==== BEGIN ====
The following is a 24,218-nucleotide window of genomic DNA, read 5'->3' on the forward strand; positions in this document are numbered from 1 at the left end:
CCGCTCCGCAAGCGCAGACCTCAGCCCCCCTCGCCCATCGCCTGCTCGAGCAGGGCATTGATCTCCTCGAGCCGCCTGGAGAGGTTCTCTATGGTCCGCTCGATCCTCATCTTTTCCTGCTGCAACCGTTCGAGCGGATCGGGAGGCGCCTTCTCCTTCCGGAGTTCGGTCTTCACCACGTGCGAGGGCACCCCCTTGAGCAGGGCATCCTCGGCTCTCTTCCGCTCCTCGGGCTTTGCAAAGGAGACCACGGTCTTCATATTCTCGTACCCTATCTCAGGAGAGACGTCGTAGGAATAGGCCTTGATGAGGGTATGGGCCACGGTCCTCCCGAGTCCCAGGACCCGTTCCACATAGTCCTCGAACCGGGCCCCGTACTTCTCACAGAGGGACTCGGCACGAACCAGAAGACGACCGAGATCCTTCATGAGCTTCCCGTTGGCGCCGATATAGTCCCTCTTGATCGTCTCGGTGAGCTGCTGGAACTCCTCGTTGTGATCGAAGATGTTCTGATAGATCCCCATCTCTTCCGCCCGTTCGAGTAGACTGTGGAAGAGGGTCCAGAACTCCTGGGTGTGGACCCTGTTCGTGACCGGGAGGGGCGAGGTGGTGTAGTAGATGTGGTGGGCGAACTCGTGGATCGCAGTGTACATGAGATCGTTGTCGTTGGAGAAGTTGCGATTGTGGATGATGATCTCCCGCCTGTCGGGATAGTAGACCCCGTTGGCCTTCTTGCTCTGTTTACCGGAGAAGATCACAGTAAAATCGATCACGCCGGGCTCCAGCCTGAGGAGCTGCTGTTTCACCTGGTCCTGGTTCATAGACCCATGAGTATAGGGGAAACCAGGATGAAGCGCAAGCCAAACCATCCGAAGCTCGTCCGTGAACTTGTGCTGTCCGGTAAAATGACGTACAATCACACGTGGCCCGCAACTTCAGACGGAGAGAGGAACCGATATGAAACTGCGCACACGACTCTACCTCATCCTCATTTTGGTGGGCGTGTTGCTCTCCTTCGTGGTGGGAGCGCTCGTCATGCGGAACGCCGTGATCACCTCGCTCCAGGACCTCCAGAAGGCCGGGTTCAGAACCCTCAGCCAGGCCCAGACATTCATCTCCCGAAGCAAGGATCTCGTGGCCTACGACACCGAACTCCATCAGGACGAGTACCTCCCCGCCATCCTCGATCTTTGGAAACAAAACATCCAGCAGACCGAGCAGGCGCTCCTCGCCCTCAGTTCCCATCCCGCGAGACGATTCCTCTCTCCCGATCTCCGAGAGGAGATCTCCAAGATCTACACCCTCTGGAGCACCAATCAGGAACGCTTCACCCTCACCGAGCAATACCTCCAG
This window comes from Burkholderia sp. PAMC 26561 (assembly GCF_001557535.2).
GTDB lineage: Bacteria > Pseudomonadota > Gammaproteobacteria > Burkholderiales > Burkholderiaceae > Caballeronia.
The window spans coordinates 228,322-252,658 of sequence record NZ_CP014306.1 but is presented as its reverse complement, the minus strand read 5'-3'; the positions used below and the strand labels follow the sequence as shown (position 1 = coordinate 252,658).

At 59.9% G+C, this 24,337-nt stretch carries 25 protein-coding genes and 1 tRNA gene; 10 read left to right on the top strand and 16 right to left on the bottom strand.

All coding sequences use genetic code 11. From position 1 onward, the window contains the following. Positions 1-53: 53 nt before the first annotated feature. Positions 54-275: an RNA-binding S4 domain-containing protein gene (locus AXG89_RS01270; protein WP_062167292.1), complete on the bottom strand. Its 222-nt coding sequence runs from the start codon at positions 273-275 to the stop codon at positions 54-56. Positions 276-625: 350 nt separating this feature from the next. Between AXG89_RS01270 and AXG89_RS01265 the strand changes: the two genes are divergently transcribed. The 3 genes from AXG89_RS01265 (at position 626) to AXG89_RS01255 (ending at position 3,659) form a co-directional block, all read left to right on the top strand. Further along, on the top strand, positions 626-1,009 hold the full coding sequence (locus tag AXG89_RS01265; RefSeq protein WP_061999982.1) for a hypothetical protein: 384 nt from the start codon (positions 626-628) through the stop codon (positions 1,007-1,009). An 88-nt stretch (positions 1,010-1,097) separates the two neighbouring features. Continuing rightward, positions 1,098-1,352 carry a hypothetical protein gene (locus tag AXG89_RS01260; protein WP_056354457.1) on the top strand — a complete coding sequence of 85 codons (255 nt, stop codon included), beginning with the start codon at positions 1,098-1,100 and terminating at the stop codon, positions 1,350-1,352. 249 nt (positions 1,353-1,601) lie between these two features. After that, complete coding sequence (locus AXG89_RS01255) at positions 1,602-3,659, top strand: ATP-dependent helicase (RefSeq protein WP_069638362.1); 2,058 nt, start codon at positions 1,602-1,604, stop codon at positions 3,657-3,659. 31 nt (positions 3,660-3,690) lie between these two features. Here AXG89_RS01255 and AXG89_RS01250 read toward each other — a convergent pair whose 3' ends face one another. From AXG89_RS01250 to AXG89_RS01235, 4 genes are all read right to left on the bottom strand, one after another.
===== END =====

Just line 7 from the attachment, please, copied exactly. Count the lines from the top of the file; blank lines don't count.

All coding sequences use genetic code 11. From position 1 onward, the window contains the following. Positions 1-53: 53 nt before the first annotated feature. Positions 54-275: an RNA-binding S4 domain-containing protein gene (locus AXG89_RS01270; protein WP_062167292.1), complete on the bottom strand. Its 222-nt coding sequence runs from the start codon at positions 273-275 to the stop codon at positions 54-56. Positions 276-625: 350 nt separating this feature from the next. Between AXG89_RS01270 and AXG89_RS01265 the strand changes: the two genes are divergently transcribed. The 3 genes from AXG89_RS01265 (at position 626) to AXG89_RS01255 (ending at position 3,659) form a co-directional block, all read left to right on the top strand. Further along, on the top strand, positions 626-1,009 hold the full coding sequence (locus tag AXG89_RS01265; RefSeq protein WP_061999982.1) for a hypothetical protein: 384 nt from the start codon (positions 626-628) through the stop codon (positions 1,007-1,009). An 88-nt stretch (positions 1,010-1,097) separates the two neighbouring features. Continuing rightward, positions 1,098-1,352 carry a hypothetical protein gene (locus tag AXG89_RS01260; protein WP_056354457.1) on the top strand — a complete coding sequence of 85 codons (255 nt, stop codon included), beginning with the start codon at positions 1,098-1,100 and terminating at the stop codon, positions 1,350-1,352. 249 nt (positions 1,353-1,601) lie between these two features. After that, complete coding sequence (locus AXG89_RS01255) at positions 1,602-3,659, top strand: ATP-dependent helicase (RefSeq protein WP_069638362.1); 2,058 nt, start codon at positions 1,602-1,604, stop codon at positions 3,657-3,659. 31 nt (positions 3,660-3,690) lie between these two features. Here AXG89_RS01255 and AXG89_RS01250 read toward each other — a convergent pair whose 3' ends face one another. From AXG89_RS01250 to AXG89_RS01235, 4 genes are all read right to left on the bottom strand, one after another.